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Drug Driving

Drug Driving

We have extensive experience and expertise of dealing with offences under the Road Traffic Act 1988 (RTA) including all types of 'drug drive' offences, in particular those under Section 4(1) and Section 5A RTA.

Section 4(1) - there are no specified legal limits for drugs under S4(1) and it is important to consider that drugs or their metabolites may persist in the body for longer than they cause impairment. We consider toxicology results, stated patterns of drug use, witness statements, the results of field impairment tests and CCTV footage to form an opinion as to whether or not an individual is likely to have been unfit to drive.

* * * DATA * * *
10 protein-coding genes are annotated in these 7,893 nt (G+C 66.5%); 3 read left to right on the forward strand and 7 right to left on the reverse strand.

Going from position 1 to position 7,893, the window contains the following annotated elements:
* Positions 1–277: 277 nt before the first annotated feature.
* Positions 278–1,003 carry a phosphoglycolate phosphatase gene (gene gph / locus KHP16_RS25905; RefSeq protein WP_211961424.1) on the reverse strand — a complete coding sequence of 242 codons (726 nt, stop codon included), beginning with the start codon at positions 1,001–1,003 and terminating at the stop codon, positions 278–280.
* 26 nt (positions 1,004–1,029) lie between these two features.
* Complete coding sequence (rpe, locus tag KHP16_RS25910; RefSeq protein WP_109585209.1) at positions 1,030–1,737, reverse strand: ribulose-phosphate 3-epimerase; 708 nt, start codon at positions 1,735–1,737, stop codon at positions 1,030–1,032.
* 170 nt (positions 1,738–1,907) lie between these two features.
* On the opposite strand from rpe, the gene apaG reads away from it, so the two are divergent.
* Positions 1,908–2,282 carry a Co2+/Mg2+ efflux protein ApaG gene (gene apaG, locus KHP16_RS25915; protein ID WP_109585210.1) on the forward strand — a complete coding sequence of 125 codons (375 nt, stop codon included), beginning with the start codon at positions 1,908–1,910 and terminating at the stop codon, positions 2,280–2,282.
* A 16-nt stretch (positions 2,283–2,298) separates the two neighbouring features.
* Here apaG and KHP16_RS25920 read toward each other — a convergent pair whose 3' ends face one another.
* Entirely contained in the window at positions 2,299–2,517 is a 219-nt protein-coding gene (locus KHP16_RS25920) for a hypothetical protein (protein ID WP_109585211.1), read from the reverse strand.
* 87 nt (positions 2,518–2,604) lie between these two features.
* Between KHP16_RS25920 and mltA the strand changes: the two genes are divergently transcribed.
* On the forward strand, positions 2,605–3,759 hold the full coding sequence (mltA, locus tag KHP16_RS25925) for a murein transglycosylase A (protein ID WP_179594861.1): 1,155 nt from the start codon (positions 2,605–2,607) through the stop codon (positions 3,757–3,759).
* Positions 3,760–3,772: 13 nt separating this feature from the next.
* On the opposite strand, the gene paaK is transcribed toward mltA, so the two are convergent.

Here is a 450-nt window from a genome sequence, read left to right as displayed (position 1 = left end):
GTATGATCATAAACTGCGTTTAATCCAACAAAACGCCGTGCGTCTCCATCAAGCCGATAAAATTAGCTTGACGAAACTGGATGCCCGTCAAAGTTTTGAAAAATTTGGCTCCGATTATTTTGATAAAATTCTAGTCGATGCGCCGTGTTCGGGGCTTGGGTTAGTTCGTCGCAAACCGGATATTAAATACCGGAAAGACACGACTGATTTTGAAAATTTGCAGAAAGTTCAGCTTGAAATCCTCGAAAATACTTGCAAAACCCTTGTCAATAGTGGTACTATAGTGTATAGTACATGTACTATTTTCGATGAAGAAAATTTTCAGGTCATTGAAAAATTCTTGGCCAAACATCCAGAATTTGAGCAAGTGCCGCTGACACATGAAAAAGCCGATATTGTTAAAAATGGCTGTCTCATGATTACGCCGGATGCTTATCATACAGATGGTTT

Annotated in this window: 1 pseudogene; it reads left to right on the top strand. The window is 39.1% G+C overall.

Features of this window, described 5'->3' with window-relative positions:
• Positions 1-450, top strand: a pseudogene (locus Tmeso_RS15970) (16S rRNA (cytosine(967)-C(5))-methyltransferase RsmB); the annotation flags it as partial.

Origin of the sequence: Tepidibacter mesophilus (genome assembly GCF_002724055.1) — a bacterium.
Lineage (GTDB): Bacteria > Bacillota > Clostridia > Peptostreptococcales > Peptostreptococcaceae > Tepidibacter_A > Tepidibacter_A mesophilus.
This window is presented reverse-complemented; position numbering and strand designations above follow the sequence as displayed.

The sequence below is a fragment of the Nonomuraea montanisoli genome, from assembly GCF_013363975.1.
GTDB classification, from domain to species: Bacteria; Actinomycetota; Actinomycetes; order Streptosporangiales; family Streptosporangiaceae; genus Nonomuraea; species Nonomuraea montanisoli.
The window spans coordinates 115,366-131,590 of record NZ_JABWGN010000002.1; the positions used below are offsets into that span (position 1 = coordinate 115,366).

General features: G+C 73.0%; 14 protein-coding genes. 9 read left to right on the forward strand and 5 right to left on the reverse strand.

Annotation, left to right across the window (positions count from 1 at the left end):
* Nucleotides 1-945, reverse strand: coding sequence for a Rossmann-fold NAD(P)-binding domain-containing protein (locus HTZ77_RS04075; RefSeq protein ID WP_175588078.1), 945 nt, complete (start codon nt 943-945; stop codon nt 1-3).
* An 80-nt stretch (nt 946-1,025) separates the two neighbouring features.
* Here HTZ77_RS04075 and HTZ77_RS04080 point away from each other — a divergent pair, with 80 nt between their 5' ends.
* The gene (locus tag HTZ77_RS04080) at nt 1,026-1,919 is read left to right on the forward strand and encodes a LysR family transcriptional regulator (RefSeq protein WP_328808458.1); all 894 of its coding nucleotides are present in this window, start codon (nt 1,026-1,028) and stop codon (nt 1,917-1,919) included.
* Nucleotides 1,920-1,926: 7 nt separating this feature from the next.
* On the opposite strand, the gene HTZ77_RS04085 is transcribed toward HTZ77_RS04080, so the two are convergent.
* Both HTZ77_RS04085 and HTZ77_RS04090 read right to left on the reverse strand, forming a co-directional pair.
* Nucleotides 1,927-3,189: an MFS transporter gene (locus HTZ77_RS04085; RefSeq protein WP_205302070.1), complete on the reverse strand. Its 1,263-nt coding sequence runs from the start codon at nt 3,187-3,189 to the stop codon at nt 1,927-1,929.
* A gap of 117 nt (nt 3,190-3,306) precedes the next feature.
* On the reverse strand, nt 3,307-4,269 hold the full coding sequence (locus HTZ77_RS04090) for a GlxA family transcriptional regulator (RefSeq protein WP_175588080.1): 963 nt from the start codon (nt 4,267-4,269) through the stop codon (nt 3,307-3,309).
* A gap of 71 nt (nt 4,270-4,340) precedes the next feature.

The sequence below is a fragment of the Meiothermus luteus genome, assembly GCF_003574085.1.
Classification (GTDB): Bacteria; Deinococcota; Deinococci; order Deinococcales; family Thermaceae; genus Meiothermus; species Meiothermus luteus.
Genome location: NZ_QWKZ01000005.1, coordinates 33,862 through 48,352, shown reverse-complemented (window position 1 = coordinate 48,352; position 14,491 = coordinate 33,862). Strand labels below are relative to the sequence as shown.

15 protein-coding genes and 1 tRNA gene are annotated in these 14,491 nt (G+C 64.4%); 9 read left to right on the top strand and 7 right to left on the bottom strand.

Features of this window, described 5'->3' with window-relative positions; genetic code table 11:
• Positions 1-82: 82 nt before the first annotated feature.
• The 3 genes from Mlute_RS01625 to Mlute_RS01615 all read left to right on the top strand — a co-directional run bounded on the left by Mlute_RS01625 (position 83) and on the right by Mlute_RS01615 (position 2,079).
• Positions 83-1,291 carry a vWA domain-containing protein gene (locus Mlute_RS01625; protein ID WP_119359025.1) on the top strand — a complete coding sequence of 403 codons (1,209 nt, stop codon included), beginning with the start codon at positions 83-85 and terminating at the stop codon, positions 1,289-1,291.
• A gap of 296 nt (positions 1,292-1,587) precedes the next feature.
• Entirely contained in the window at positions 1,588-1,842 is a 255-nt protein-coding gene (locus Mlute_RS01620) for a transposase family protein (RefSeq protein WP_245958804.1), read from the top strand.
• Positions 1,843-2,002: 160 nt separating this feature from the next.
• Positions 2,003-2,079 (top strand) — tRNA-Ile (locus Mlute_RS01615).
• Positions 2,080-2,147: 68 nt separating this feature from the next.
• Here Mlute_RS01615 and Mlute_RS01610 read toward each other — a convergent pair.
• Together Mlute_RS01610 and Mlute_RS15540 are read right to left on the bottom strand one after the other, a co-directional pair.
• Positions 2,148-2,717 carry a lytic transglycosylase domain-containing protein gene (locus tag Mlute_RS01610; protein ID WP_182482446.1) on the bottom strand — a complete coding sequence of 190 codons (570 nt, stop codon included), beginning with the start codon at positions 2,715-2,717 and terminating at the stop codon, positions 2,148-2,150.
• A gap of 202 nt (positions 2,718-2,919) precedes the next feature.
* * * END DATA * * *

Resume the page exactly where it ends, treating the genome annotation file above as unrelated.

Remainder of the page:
Section 5A - statutory limits exist in the blood only for 17 prescribed and commonly-abused drugs. This means impairment is no longer an issue. Indeed, the statutory limits for cannabis [tetrahydrocannabinol (THC)], cocaine (cocaine and benzoylecgonine (BZE)] and other illicit drugs are set at zero-tolerance levels which may not cause impairment. Roadside oral fluid (saliva) tests exist only for cannabis and cocaine use but positive findings do not conclusively demonstrate use of these drugs.

We regularly consider the impact of the following on blood test results:

  • Post-driving consumption
  • Laced drinks and unknown consumption of drugs
  • Passive smoking
  • Use of medications, solvents or chemicals

Reanalysis and Data Pack Reviews - if the test results produced by the Prosecution are unexpected or not accepted, we can facilitate testing of 'B' samples using an independent UKAS accredited testing laboratory and review the analytical data pack of the Prosecution laboratory to check for continuity, contamination or analytical issues.

Read our article "A drug-driver's tour of the UK and Ireland"

If you are a CrimeLine subscriber, why not watch our Drug Driving Podcast?